Europe South Asia Asia Pacific Americas Middle East Africa BBC Homepage World Service Education

Front Page



UK Politics







Talking Point

In Depth

On Air

Low Graphics

Friday, April 30, 1999 Published at 00:09 GMT 01:09 UK

World: Europe

Hungary: Serbia's nervous neighbour

Watching Yugoslavia: Hungary is feeling uniquely vulnerable

By Orla Guerin in Budapest

Hungary, one of Nato's newest members, has said it will not allow a ground attack on Yugoslavia from within its territory.

It was ruled out by the country's foreign minister in an interview with the BBC.

Kosovo: Special Report
The move comes amid growing concern in Hungary about the war - partly because of the country's common border with Serbia, and also because there is a large Hungarian minority within Serbia itself.

These days, few pass through Hungary's frontier with Yugoslavia. Some 15,000 people used to cross this border each day. We found it all but deserted.

No other Nato member borders Yugoslavia. Hungary is uniquely vulnerable, and feeling it.

For now, the border area is quiet, but there is anxiety here that this may not last. Nato is bombing Yugoslav targets just a few kilometres away.

Orla Guerin reports: "Whatever comes next, Hungary has plenty to worry about"
The longer the conflict continues, the more Hungary is being sucked in, in spite of its reluctance.

But Budapest insists that its tanks and troops will never fight against Yugoslavia.

More than this, it will not be used as a back door for a Nato ground force, if the alliance ever decides to send one. Some sources say Hungary is the Pentagon's first choice, but the government here says: "Forget it."

[ image: Foreign Minister Martonyi ruled out ground troops in Hungary]
Foreign Minister Martonyi ruled out ground troops in Hungary
Hungarian Foreign Minister Janos Martonyi told the BBC: "We said very clearly ... that this is not something that we could support."

Asked whether he ruled out any possibility that Nato ground troops would be allowed to enter Yugoslavia via Hungary, he replied: "Yes, I do."

There was no way that that option would ever be considered, Mr Martonyi added.

Whatever comes next, Hungary has plenty to worry about. Refugee camps here are starting to fill up with ethnic Hungarians.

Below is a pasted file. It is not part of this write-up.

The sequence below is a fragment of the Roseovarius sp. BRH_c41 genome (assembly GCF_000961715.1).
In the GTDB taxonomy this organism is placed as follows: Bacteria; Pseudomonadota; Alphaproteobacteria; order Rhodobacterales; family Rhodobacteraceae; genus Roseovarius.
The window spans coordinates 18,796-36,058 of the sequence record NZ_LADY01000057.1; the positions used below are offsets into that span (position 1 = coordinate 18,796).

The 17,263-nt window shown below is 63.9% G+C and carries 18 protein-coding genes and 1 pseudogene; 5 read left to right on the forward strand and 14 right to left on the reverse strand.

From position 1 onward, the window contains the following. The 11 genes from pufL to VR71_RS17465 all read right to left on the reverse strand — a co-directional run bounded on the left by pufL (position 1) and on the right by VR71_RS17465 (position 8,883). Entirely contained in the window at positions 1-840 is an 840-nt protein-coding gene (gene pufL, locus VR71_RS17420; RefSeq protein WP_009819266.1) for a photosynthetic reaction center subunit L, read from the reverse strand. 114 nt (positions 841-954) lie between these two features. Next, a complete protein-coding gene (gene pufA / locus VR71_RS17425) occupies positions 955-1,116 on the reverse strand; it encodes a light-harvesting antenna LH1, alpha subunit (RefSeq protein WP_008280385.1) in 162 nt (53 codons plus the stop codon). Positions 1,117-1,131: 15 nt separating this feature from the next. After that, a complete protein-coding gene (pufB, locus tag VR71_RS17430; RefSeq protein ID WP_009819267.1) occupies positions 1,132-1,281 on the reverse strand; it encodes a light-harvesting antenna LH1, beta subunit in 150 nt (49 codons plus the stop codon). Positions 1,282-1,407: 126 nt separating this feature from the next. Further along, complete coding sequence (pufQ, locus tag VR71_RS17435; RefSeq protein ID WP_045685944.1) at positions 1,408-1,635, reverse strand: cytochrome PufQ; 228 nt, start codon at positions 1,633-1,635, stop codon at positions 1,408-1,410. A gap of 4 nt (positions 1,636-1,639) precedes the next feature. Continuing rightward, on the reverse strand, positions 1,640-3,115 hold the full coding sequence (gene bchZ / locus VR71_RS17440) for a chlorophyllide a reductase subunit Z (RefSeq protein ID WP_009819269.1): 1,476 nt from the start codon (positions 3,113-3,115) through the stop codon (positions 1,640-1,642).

[ image:
"All the Hungarians are afraid"
Fearing Serb reprisals, they have fled their homes across the border in the Yugoslav province of Vojvodina.

We found a family - safe but scared - at a camp in southern Hungary. Those they left behind expect the very worst.

One man says: "All the Hungarians are afraid. Everyone understands that when the Serbs are finished in Kosovo, they will begin in Vojvodina."

The conflict in Yugoslavia is dangerously close, and getting closer still. When Hungary joined Nato, with high hopes, in March, it did not bargain on all of this.

Advanced options | Search tips

Back to top | BBC News Home | BBC Homepage | ©

Africa | Americas | Asia-Pacific | Europe | Middle East | South Asia

Relevant Stories

24 Apr 99 | Monitoring
Hungary backs broadcasts to Serbia

22 Apr 99 | Kosovo
Ground troops: How it could be done

11 Apr 99 | Europe
Unease across the Hungarian border

12 Apr 99 | Europe
Hungary waves aid convoy through

11 Mar 99 | World
Enlarging Nato: Q&A

Internet Links

Hungarian Prime Minister


Serbian Ministry of Information

Kosova Press

UNHCR: Kosovo Latest

The BBC is not responsible for the content of external internet sites.

In this section

Violence greets Clinton visit

Russian forces pound Grozny

EU fraud: a billion dollar bill

Next steps for peace

Cardinal may face loan-shark charges

From Business
Vodafone takeover battle heats up

Trans-Turkish pipeline deal signed

French party seeks new leader

Jube tube debut

Athens riots for Clinton visit

UN envoy discusses Chechnya in Moscow

Solana new Western European Union chief

Moldova's PM-designate withdraws

Chechen government welcomes summit

In pictures: Clinton's violent welcome

Georgia protests over Russian 'attack'

UN chief: No Chechen 'catastrophe'

New arms control treaty for Europe

From Business
Mannesmann fights back

EU fraud -- a billion-dollar bill

New moves in Spain's terror scandal

EU allows labelling of British beef

UN seeks more security in Chechnya

Athens riots for Clinton visit

Russia's media war over Chechnya

Homeless suffer as quake toll rises

Analysis: East-West relations must shift